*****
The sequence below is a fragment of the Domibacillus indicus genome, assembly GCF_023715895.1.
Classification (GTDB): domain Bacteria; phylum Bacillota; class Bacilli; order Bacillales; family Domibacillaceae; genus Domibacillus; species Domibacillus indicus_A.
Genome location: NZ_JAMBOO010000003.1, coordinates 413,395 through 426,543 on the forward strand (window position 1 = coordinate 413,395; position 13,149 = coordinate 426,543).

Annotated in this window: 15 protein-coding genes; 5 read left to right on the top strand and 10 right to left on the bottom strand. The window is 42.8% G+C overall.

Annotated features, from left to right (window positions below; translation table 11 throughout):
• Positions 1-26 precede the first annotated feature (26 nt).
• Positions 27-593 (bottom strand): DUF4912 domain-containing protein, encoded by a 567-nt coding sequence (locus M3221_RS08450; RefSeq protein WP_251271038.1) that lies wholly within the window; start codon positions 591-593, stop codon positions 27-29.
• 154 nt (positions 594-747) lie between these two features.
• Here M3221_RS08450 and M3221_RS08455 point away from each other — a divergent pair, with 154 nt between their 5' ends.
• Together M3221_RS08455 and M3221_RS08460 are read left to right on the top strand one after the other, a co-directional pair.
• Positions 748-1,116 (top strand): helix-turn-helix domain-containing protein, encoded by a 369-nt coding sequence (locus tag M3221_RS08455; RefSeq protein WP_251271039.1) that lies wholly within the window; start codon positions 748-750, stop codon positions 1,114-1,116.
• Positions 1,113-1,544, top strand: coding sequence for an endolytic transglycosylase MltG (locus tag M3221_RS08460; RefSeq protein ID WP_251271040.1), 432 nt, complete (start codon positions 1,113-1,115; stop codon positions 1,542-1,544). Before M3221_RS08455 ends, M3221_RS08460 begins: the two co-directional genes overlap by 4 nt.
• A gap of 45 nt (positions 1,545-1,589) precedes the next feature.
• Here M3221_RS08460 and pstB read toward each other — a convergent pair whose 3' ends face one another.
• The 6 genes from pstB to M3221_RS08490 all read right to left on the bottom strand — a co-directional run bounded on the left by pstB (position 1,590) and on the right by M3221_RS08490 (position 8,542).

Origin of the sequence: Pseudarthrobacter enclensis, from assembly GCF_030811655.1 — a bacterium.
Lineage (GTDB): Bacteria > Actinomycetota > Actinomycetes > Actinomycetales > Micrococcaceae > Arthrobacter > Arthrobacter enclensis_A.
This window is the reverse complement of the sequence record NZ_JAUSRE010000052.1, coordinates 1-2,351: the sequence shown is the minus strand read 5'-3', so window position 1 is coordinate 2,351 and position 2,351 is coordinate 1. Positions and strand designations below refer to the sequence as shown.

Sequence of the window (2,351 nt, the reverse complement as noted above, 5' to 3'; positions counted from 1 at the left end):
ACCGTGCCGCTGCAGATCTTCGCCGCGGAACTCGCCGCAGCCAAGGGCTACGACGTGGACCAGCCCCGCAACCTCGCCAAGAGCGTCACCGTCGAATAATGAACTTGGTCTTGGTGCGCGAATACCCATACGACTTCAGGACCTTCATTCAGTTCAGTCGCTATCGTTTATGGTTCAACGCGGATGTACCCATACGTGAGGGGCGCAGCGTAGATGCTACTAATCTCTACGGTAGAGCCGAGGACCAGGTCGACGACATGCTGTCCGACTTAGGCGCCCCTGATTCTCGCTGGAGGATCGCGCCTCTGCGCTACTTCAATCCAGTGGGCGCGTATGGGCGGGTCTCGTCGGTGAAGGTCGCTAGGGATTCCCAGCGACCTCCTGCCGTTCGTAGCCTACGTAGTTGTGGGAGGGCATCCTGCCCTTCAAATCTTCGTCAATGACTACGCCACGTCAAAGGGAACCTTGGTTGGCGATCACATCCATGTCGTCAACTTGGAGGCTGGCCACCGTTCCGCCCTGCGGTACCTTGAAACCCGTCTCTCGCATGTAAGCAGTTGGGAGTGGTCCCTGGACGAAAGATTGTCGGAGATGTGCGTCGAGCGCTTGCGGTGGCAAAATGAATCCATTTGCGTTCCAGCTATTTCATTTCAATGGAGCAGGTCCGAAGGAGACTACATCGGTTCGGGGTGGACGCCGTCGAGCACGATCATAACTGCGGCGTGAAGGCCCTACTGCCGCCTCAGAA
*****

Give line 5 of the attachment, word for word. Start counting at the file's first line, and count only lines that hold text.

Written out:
Annotated features, from left to right (window positions below; translation table 11 throughout):